patent policy : chilling effect of RAND


The hour is late and the publication of this proposed policy has only
just reached my attention, so I will be brief.

Though I welcome the W3C's decision to clarify its stand with respect to
software patents, and heartily embrace the proposal regarding
royalty-free patenting of w3c-related technology and standards, I am
disturbed to see even the suggestion that W3C would get involved in the
RAND approach to any of its work.  As one of the only organizations
dedicated to interoperability and standardization of modern information
technology and communication, the W3C is surely aware of the central and
vital role that free software, distributed free of licensing fees and
minimal in IP encumbrance, has played in keeping the Web a vital and
heterogeneous vehicle for innovation and grassroots development.  I
certainly believe that W3C is one organization that, while it may shy
from taking a stand on the appropriateness of software patents in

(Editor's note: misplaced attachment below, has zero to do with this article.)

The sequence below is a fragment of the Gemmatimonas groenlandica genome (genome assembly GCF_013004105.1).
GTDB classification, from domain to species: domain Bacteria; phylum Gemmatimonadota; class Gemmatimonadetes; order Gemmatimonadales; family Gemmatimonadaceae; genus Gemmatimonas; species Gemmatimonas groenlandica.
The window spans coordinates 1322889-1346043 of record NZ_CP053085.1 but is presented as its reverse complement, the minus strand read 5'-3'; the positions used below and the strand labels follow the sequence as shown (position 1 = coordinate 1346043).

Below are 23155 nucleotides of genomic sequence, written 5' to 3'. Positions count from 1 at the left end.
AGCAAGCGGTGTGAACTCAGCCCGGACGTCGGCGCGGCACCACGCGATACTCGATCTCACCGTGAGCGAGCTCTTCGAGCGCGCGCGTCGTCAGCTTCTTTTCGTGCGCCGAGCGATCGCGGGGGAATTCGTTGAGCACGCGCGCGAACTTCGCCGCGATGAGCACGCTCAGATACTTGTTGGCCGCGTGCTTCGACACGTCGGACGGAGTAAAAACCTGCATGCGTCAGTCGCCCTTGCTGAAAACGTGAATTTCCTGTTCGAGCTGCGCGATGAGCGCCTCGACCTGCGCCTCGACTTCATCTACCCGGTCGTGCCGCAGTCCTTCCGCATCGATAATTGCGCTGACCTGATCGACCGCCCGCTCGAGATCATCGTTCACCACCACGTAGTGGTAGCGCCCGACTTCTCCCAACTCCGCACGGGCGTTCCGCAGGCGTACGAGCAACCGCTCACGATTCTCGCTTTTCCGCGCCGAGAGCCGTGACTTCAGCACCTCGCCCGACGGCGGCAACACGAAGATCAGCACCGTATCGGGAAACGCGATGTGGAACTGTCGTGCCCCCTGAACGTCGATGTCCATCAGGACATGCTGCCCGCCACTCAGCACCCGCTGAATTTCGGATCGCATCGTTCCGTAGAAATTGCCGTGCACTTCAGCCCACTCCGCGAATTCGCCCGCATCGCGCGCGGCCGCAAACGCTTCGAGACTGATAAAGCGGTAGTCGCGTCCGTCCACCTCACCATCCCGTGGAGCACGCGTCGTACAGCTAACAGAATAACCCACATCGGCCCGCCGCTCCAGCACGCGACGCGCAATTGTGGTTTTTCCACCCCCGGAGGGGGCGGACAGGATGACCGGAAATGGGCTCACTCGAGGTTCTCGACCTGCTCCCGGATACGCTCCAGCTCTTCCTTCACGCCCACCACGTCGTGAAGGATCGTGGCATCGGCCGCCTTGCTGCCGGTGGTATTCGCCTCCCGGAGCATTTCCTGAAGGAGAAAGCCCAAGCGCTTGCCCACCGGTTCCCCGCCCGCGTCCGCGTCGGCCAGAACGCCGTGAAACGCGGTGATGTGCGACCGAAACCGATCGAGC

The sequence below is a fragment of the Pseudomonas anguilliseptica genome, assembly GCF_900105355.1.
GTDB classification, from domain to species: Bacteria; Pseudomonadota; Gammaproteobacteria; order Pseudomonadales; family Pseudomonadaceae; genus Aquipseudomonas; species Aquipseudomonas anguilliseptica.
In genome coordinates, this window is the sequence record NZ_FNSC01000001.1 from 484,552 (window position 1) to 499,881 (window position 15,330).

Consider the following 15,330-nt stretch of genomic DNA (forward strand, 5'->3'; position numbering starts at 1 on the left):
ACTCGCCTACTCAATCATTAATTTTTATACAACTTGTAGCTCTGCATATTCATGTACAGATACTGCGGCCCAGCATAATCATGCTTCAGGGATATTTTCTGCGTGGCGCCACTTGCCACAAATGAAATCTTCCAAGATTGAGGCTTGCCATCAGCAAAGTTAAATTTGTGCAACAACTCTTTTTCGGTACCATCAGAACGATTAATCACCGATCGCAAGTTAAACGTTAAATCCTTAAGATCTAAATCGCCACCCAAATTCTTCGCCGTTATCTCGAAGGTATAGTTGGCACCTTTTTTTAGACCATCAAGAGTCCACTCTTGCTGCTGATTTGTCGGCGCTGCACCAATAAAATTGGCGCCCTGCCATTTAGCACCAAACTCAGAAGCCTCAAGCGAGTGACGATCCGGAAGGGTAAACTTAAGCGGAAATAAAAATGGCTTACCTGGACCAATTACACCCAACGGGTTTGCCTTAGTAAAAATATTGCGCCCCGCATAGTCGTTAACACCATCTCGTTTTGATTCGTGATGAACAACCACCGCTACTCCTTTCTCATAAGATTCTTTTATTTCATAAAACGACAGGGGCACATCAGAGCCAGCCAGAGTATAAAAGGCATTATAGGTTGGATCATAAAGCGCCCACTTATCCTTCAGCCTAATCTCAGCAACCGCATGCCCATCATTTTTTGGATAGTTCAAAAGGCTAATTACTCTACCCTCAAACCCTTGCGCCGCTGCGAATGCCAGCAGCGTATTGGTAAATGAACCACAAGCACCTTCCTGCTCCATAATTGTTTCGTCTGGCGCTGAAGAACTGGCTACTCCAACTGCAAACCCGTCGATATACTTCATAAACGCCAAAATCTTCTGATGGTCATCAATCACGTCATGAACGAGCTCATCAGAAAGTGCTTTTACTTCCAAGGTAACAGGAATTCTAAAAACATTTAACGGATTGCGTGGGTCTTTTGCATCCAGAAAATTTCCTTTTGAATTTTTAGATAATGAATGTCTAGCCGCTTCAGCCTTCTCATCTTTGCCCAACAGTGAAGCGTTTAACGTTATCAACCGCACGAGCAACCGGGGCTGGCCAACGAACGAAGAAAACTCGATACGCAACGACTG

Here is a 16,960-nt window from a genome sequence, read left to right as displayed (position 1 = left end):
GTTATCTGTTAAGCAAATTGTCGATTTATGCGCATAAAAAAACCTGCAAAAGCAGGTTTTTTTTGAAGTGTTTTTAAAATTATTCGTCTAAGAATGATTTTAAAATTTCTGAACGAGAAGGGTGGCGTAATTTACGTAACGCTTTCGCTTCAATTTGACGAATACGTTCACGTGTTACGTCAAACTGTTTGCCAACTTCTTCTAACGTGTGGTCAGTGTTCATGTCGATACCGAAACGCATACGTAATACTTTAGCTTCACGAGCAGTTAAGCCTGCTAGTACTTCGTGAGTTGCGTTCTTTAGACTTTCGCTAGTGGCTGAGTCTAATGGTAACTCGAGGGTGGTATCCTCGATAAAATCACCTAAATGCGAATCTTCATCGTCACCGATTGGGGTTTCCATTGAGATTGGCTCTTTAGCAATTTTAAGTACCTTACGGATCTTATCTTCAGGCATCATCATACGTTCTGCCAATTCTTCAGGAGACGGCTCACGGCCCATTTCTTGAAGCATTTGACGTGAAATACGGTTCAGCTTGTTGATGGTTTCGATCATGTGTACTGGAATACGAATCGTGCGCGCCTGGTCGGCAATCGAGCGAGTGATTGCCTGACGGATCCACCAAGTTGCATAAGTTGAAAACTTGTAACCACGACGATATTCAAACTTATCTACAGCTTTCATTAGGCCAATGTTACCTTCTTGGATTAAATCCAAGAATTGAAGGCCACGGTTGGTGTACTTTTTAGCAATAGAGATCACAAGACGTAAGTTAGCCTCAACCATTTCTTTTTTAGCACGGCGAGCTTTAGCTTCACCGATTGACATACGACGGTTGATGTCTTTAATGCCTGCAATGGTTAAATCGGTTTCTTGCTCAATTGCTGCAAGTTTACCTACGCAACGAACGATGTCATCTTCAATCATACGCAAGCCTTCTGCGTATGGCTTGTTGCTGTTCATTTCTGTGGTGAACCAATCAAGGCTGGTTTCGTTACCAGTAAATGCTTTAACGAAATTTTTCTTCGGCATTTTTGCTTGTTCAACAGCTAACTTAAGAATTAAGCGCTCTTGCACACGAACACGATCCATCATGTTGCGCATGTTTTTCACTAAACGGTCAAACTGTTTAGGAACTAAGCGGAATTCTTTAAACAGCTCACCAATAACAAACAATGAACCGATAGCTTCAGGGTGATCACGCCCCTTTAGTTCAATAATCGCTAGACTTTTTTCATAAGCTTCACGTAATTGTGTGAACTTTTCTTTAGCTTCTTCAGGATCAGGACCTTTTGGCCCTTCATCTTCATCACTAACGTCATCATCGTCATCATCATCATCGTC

general, should unequivocally abstain from encumbering any of the
technologies which it promotes or sanctions, no matter how 'reasonably'.

To the world of free software (and here I include not only FSF/GNU, etc.
but also Apache, BSD, and more), any fee-based licensing, no matter how
"reasonable" , has a very serious chilling effect, as there are often no
means for collection of even nominal fees, and requiring such may
irreconcilably conflict with sich software's existing distribution and
development model.  Standards are not just about industry consortia,
they should be for everyone....

...FREE for everyone, otherwise they are not really for everyone after


Bill Haneman
82 Church St,
Skerries, Co. Dublin +353 1 819 9279
founding member and contributor, the Gnome Accessibility Project
and the Apache-Batik SVG Toolkit

Received on Sunday, 30 September 2001 15:52:56 UTC